Although Prokes no longer travels with the pros, he still strings many of them from his Manhattan store, which he runs with his wife, who is also a stringer. (It really is a family affair since his son Sean oversees the stringing at the USTA National Campus in Orlando.) The cubes along the wall indicate the names of the players: Frances Tiafoe (who made her debut in the top 10 last week), Madison Keys, Danielle Collins, Sloane Stephens, among them. Prokes also consults on racquet technology with Solinco, a company well known for its increasingly popular strings.

Stringing for top players requires constant tinkering. While a solid junior or recreational player might not notice the subtle differences that a slight tweak to their strings brings, it’s different for the pros.

“They just have a good feeling, so they know what they need and what they want. The pros adjust tension all the time, most of them daily. It depends on the surface, altitude, terrain speed, temperature, etc. says Prokes.

Decades ago, for pros and amateurs alike, there were basically two choices of strings: natural gut and nylon. Now, with ever-changing string technology, there are literally hundreds of options and configurations with strings. It’s a dizzying and often confusing array of choices.

With the pros, Prokes told me, “There are countless choices these days, it always comes down to the three silo pro level. One is gut – mostly used as a hybrid with various polyester strings; polyester strings – these days more and more players are using blends of different strings, different main and cross strings, then finally polyester mixed with multifilament.

When Agassi first tried polyester (poly) strings, he said it was like “cheating”, the strings made a big difference. Prokes says, “Poly strings are really the biggest game-changer in the last two or three decades. I was there with the original players using poly (Mark Woodforde, Guga Kuerten and a few others). Since that time huge changes are still taking place with poly strings, the choices are endless. Without poly, the current game could not be played as it is.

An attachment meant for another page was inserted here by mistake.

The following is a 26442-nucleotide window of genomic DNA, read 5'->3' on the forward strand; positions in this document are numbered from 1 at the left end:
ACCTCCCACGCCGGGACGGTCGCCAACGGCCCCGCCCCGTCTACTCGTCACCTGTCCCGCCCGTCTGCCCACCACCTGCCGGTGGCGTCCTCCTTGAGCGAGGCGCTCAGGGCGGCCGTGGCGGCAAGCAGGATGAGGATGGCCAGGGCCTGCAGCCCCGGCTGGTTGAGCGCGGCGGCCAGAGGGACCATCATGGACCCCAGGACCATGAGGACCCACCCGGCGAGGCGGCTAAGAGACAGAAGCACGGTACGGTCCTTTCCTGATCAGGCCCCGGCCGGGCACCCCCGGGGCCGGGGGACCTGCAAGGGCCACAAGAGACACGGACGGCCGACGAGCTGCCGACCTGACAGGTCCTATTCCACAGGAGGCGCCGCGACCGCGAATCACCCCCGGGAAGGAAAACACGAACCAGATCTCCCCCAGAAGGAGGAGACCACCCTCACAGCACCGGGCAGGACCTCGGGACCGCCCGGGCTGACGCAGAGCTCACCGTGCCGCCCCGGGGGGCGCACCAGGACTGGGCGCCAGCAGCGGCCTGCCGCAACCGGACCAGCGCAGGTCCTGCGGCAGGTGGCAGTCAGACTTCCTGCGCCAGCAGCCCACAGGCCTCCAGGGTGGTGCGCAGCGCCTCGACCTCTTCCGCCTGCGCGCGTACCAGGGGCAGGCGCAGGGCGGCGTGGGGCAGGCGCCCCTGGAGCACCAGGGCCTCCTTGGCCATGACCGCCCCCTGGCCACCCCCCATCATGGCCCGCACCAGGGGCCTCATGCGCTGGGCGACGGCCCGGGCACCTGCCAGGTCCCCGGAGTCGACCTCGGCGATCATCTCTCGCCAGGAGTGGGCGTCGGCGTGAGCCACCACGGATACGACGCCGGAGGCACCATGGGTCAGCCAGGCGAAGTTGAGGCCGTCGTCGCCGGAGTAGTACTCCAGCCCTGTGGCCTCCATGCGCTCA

Some sectors of tennis connoisseurs lament such a fact since poly strings have allowed players of all skill levels to take massive swings as there is such a large margin of error with poly setups – further underscoring the dominance of the base game aggressive on touch, serve and volley-style, a style that is on the verge of official extinction on the professional circuit.

And there are some physical issues with poly strings. Prokes says: “You have to be careful about what to suggest to players with strings and racquets, which is really important not only for performance but also for injury prevention. Choosing the right setting is very important, from young children to the older generation and everything in between. I do field consultations with all players, all levels and all ages. I have doctors who refer players to me with injuries that could be manager related. We assess everything and then point players in the right direction. It’s not really different from what I did with the Djokovic frame, I do it for everyone.

In the end, of course, equipment can never trump talent. You have to have the natural physical ability to compete at a higher level. “But that small percentage can make a significant difference,” Prokes says.